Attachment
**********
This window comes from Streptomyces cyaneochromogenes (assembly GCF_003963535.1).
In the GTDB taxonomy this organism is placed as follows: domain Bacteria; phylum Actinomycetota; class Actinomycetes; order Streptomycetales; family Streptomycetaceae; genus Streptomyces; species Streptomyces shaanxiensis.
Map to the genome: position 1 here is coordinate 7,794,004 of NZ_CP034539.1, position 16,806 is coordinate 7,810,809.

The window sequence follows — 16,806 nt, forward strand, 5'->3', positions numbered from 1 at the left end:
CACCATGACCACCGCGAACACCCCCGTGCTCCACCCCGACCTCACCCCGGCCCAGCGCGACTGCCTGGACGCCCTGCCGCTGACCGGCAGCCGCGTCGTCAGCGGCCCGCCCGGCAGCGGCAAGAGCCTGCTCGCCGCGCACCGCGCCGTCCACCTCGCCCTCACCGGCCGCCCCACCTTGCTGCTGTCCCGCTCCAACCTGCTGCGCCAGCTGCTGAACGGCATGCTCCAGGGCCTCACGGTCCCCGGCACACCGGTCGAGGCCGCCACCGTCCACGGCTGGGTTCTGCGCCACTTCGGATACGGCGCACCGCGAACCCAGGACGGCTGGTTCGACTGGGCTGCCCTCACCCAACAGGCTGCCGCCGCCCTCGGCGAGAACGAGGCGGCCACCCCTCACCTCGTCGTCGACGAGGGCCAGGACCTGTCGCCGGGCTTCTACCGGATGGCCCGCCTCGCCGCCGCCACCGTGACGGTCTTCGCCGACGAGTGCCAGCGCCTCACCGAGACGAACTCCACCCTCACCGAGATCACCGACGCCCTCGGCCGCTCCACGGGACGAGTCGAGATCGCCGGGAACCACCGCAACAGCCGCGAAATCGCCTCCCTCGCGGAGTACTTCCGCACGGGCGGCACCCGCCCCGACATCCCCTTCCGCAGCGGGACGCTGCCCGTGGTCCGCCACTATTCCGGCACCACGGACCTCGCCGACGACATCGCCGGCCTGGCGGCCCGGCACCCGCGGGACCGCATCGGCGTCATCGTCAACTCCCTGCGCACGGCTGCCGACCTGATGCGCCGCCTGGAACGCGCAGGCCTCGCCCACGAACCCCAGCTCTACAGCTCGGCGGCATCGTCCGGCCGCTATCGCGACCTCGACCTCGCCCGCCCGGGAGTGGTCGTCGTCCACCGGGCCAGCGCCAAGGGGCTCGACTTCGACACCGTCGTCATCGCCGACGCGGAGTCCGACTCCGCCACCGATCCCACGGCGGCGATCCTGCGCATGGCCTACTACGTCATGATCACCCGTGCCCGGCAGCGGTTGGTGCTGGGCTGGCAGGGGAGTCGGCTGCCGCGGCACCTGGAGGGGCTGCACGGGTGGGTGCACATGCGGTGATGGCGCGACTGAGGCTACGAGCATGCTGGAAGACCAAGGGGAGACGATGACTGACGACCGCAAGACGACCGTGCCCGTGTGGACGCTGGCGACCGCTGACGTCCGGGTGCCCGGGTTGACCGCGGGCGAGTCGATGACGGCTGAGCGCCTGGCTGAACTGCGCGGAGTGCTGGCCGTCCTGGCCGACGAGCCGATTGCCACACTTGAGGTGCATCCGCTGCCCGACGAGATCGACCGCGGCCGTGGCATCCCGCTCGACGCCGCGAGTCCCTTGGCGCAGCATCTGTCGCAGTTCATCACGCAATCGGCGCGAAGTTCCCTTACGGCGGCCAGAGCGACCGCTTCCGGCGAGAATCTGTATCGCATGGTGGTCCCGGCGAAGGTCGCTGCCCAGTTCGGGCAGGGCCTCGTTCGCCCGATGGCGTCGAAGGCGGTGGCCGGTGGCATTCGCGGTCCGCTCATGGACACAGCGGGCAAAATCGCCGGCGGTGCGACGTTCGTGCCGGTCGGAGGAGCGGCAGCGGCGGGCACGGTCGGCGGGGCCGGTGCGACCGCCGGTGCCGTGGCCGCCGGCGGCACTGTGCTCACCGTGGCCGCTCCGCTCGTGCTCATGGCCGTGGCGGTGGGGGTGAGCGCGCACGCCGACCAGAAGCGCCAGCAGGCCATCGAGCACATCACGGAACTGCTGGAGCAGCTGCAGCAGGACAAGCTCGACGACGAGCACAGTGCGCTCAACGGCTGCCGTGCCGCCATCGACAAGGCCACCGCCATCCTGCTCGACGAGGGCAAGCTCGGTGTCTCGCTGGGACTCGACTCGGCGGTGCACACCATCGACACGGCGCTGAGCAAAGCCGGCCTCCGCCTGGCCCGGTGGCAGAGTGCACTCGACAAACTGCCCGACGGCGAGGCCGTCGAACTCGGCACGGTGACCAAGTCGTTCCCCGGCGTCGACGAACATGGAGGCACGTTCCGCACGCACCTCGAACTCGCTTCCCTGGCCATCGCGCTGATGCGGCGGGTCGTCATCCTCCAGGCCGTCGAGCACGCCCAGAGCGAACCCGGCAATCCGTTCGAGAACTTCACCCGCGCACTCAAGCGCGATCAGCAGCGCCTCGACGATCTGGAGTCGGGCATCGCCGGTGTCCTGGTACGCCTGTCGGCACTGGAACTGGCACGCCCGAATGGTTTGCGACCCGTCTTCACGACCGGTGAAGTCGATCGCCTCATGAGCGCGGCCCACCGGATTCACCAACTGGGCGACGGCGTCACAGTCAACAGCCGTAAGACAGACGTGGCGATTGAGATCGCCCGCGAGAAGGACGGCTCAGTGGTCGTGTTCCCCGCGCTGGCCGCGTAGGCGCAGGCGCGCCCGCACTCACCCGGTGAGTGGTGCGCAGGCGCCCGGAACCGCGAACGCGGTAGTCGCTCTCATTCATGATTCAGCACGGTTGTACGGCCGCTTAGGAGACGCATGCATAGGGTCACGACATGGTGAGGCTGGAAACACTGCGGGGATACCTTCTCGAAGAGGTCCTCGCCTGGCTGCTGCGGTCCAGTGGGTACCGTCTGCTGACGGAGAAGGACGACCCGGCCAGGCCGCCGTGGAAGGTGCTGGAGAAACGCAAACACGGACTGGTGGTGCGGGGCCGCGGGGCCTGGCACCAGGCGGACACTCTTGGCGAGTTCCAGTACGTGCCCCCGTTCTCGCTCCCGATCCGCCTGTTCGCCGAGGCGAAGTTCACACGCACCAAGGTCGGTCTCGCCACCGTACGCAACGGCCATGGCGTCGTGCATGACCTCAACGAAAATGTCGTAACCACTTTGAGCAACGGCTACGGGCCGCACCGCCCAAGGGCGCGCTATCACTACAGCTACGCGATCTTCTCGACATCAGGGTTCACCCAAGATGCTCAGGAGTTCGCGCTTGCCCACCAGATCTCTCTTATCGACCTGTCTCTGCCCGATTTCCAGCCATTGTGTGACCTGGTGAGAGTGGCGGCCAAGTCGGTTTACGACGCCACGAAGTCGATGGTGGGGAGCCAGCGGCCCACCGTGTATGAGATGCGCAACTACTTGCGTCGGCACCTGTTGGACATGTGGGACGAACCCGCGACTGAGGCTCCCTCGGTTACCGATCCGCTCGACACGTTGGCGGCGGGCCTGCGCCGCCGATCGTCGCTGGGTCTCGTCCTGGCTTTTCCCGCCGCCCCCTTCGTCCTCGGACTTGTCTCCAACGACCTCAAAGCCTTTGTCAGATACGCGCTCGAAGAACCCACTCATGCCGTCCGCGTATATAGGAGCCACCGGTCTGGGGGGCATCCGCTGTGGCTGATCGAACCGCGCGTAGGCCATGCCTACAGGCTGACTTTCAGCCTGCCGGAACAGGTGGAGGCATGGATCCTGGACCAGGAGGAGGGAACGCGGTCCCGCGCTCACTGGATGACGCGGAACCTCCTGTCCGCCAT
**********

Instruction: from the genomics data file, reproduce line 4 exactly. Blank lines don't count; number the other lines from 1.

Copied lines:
The window sequence follows — 16,806 nt, forward strand, 5'->3', positions numbered from 1 at the left end: